Kant's 'Groundwork of the Metaphysics of Morals': A Critical Guide

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Jens Timmermann
Cambridge University Press, Dec 24, 2009 - Philosophy - 234 pages
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In his Groundwork of the Metaphysics of Morals, Immanuel Kant portrays the supreme moral principle as an unconditional imperative that applies to all of us because we freely choose to impose upon ourselves a law of pure practical reason. Morality is revealed to be a matter of autonomy. Today, this approach to ethical theory is as perplexing, controversial and inspiring as it was in 1785, when the Groundwork was first published. The essays in this volume, by international Kant scholars and moral philosophers, discuss Kant's philosophical development and his rejection of earlier moral theories, the role of happiness and inclination in the Groundwork, Kant's moral metaphysics and theory of value, and his attempt to justify the categorical imperative as a principle of freedom. They reflect the approach of several schools of interpretation and illustrate the lively diversity of Kantian ethics today.

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User Review  - pmackey - LibraryThing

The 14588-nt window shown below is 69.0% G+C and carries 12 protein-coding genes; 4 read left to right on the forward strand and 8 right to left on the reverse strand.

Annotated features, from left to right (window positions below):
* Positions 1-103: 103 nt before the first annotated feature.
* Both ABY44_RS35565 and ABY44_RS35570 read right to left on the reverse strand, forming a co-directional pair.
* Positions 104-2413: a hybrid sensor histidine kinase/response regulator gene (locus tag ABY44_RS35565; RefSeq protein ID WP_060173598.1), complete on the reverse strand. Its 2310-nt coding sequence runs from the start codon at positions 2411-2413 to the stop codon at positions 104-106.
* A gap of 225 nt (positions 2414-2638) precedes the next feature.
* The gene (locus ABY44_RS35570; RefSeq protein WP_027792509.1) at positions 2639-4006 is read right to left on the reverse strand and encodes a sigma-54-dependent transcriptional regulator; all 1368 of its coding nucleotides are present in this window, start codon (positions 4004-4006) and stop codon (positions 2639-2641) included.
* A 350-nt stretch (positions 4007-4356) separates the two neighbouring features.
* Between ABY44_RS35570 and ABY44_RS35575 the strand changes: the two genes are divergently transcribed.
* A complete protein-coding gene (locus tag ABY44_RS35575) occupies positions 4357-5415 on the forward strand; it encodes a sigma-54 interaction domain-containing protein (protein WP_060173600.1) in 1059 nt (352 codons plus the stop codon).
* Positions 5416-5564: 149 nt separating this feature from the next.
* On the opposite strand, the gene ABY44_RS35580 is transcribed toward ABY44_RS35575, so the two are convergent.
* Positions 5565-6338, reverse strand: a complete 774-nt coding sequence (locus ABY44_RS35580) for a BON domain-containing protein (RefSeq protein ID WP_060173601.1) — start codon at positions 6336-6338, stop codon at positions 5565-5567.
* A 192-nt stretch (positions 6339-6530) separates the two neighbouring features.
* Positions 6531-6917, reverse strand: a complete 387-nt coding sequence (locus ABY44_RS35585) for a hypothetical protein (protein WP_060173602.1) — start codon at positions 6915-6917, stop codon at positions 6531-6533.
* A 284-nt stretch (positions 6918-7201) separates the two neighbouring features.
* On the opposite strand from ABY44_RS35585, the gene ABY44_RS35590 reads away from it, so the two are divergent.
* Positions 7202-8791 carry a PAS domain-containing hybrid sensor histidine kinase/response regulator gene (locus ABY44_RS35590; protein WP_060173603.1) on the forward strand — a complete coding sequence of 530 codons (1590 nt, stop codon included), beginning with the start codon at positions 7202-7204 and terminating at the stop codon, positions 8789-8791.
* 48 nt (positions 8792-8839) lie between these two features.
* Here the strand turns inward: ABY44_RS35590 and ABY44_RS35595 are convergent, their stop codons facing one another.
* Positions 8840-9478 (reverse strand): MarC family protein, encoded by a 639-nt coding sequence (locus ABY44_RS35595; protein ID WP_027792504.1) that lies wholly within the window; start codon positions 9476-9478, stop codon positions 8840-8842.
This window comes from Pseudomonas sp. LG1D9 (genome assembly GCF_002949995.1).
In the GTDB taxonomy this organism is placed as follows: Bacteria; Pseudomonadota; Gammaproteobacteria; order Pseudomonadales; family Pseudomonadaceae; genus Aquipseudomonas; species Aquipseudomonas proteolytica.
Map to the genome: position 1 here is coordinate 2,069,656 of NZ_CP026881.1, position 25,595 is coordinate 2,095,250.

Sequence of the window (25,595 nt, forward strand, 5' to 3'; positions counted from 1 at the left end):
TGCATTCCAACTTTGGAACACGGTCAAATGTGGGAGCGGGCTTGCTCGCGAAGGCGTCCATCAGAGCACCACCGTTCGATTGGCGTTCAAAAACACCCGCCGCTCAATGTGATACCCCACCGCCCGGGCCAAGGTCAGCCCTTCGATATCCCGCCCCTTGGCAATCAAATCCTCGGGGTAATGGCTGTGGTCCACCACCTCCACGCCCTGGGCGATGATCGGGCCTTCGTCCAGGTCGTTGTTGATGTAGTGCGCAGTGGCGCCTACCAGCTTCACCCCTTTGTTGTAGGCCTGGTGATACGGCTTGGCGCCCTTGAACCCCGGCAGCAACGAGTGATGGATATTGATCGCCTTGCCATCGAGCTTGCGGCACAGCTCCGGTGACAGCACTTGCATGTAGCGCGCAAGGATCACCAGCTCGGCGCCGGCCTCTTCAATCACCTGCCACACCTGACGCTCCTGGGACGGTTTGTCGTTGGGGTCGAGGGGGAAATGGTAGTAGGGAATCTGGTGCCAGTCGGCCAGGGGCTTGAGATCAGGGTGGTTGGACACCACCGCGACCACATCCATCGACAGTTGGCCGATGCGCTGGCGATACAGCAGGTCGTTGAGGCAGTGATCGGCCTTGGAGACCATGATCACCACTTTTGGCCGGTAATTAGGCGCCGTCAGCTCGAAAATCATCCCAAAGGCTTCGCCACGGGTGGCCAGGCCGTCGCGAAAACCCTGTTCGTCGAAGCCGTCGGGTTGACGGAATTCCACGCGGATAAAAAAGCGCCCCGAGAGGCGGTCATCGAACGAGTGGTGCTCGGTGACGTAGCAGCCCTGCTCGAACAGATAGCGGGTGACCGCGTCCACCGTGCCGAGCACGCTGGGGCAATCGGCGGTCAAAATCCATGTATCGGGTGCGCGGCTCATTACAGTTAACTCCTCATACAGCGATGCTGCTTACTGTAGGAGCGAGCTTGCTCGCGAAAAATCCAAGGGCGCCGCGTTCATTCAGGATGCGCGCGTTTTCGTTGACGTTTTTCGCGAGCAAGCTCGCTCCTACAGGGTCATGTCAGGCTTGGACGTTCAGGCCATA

This commentary was crucial for me to read and comprehend (and I use that term very loosely) Kant's Groundwork of the Metaphysics of Morals. I would not have made it through the Groundwork without it as a reference. Read full review


Alison Hills
inclination reason and moral worth
the role of examples in Kants ethics
The moral law as causal
Dignity and the formula of humanity
metaphysical not political
Kant against the spurious principles of morality
Groundwork III
Kants argument in Groundwork III
Freedom and reason in Groundwork III

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About the author (2009)

Jens Timmermann is Senior Lecturer in Moral Philosophy at the University of St Andrews. He is the author of Kant's 'Groundwork of the Metaphysics of Morals': A Commentary (Cambridge, 2007) and Sittengesetz und Freiheit (2003) as well as the editor of Immanuel Kant, Kritik der Reinen Vernunft (1998) and Immanuel Kant, Grundlegung zur Metaphysik der Sitten (2004).

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